twbrn t1_jed73k0 wrote

>Picard Season 1 and 2 were absolute garbage

Hard disagree. So many people hated it just for the fact that it actually tried something a little bit new, without having any kind of cogent criticism other than "Its just bad! BAAD BAAAD!"

> SNW was finally good but the only Star Trek show that actually tried to be Star Trek.

SNW was okay, but let's not pretend that six good episodes out of ten is setting any kind of records.


twbrn t1_jd52e9r wrote

DS9 had the benefit of a separate showrunner and writers IIRC, but yes, the TNG crew were essentially trying to double-up handling both TNG and Generations at the same time.

That said though, the writers have also talked about how after seven seasons they were basically running out of plotlines, finding it increasingly difficult to come up with something that they either hadn't already done, or it had been decided previously that they weren't going to do.


twbrn t1_jd4z4s8 wrote

I'd say the two best I know are Star Trek Discovery's "Magic to Make the Sanest Man Go Mad" and Agents of SHIELD's "As I Have Always Been."

Unlike so many other shows doing this trope, neither of them wastes the viewer's time walking you through the same events slowly getting you into the idea. They know the viewer isn't stupid, and they trust that you're going to follow along, allowing them to dive right into the plot. They also take great advantage of NOT showing every single loop, allowing them to move the plot forward faster and make the most out of the episode's length.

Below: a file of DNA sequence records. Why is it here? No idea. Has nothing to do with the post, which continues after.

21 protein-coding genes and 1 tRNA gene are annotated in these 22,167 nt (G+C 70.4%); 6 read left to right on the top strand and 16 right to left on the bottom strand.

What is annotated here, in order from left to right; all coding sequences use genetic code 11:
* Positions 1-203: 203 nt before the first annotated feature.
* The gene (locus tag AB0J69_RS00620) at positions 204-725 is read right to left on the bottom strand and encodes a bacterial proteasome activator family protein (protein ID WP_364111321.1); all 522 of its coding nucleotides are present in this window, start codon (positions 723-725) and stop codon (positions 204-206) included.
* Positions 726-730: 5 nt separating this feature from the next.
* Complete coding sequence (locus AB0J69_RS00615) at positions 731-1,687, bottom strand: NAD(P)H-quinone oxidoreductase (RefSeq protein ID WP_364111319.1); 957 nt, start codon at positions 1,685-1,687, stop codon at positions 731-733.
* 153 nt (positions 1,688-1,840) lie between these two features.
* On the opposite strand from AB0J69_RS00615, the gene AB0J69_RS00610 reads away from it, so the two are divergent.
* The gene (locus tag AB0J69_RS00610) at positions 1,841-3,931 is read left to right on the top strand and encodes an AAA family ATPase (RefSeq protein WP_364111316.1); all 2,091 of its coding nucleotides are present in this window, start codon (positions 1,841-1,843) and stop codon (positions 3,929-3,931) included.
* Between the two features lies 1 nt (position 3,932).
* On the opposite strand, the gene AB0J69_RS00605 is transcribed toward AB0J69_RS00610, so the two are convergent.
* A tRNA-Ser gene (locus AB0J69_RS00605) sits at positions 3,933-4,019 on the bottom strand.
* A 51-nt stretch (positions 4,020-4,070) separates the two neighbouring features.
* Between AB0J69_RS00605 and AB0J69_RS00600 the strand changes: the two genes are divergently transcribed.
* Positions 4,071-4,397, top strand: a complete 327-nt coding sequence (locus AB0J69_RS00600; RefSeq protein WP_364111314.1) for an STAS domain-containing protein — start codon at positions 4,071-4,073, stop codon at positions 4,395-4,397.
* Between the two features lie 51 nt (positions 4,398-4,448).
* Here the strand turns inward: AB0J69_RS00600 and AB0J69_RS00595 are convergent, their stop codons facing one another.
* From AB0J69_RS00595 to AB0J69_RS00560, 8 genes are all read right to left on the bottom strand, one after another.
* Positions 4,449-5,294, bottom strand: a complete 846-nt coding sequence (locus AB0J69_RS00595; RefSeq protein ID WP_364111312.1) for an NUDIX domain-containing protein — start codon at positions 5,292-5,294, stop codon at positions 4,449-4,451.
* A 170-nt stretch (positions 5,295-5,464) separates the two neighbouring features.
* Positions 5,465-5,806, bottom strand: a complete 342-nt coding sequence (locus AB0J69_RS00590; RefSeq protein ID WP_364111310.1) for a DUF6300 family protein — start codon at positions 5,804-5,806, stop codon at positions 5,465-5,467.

twbrn t1_jb1p01t wrote

He's a man in his 60s who hasn't seen real combat in more than a decade, and he took down 11 men before he was killed.

People still whining about this are just desperate to find something to complain about in the show.


twbrn t1_jactsfv wrote

I do that with most shows that I want to see. I like not being stuck to anyone else's schedule and taking things at my pace. Sometimes that means 3 episodes in a night, sometimes it means I don't touch something for months. It's my choice.

Pre-streaming days sucked until DVRs were available.


twbrn t1_j9m4hbf wrote

It's more convenient right up until it isn't. When you were looking at two to four streaming services--say Netflix, Amazon, Hulu, and HBO--it was convenient.

When you're looking down the barrel of eight to ten streaming services to get the same amount of content, there's going to be a sharp rise. Especially with services like HBO and the like now farming out a bunch of their content to smaller streamers.


twbrn t1_j6jt8mr wrote

> Right and TNG both the series and movies never showed a relationship with the two of them beyond captain/crewman.

I wouldn't agree with that. Data routinely went to Picard for a lot of things. Picard's the man who was teaching him humanity through acting. The man who stood between Data and Starfleet first when they wanted to experiment on Data, then when they wanted to experiment on his daughter. Data was more than anyone else responsible for saving Picard from the Borg. And Data sacrificed himself to save Picard's life.


twbrn t1_j6js5xu wrote

> It doesn't line up at all with his explanation in the Firefly pilot.

It also doesn't line up with his downplaying of River's mental talents, when he's been expressly told by the project head that she was a psychic. But it makes perfect sense if you consider he's trying to cover that fact up, along with the lengths that he went to to break her out.


twbrn t1_j6iz7qe wrote